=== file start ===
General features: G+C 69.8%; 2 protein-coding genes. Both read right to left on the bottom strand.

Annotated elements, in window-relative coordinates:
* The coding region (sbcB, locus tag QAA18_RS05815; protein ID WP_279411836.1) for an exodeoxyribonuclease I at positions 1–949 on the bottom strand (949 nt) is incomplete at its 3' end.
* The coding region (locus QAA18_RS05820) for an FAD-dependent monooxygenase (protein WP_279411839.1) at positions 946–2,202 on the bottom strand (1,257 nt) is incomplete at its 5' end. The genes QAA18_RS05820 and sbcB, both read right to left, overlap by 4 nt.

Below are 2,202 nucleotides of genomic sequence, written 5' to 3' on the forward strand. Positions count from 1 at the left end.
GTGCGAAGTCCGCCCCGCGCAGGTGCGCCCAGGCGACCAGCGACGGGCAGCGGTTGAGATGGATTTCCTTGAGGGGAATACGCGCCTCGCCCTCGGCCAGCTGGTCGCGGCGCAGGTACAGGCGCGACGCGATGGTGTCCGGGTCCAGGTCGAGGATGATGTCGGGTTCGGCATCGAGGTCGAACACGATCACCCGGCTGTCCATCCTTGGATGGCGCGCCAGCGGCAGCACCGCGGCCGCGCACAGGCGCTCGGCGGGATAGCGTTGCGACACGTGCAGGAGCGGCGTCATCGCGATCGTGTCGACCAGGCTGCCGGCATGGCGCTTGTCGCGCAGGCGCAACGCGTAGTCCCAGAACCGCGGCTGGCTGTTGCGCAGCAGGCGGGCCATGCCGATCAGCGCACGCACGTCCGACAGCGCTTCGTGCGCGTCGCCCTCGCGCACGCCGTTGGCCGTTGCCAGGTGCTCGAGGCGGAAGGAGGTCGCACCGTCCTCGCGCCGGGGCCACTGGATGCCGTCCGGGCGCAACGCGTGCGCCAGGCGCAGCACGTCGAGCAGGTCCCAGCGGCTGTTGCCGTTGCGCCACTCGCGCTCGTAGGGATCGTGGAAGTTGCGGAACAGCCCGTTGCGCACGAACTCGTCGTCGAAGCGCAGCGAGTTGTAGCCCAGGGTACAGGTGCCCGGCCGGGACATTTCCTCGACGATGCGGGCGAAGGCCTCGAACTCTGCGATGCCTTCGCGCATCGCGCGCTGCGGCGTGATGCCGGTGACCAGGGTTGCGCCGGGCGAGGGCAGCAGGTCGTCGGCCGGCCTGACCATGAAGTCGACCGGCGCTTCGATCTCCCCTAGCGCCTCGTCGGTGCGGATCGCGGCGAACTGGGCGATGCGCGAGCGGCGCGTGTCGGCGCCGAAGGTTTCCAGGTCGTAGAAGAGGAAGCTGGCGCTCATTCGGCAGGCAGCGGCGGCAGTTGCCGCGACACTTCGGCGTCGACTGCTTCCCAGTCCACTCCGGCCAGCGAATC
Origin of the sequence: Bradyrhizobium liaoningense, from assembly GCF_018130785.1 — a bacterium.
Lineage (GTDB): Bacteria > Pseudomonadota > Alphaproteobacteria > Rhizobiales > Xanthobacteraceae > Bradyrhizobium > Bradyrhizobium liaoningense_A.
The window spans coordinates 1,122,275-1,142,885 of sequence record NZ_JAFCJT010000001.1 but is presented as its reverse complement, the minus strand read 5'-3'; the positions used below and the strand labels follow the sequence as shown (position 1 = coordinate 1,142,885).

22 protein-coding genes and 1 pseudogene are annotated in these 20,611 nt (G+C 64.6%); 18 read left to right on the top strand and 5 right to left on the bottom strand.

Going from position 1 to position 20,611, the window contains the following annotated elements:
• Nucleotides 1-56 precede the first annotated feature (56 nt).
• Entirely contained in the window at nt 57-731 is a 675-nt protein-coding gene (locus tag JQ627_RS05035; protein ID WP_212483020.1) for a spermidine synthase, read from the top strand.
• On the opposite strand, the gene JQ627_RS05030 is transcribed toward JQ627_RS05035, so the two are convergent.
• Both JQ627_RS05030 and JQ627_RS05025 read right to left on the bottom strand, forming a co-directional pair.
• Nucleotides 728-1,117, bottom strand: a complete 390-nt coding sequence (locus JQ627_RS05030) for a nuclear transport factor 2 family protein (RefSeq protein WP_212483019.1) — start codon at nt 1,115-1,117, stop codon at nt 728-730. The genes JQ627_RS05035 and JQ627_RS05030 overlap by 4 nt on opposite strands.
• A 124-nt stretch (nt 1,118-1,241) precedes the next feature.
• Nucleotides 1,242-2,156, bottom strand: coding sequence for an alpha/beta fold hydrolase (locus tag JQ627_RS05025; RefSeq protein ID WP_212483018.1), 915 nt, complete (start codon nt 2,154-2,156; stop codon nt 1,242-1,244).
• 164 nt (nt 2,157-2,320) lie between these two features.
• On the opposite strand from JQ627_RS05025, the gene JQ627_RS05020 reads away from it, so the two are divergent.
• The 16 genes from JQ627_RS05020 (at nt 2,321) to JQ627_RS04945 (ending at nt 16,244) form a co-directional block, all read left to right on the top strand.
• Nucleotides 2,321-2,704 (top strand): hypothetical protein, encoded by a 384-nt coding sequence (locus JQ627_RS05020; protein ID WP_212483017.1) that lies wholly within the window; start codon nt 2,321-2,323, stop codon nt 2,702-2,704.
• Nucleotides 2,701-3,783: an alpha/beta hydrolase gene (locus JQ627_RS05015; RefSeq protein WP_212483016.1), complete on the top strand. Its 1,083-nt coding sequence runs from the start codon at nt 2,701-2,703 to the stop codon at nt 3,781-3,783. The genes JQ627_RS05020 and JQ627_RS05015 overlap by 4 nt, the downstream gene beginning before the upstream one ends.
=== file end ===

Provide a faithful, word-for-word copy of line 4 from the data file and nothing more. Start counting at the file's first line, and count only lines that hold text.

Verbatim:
* The coding region (locus QAA18_RS05820) for an FAD-dependent monooxygenase (protein WP_279411839.1) at positions 946–2,202 on the bottom strand (1,257 nt) is incomplete at its 5' end. The genes QAA18_RS05820 and sbcB, both read right to left, overlap by 4 nt.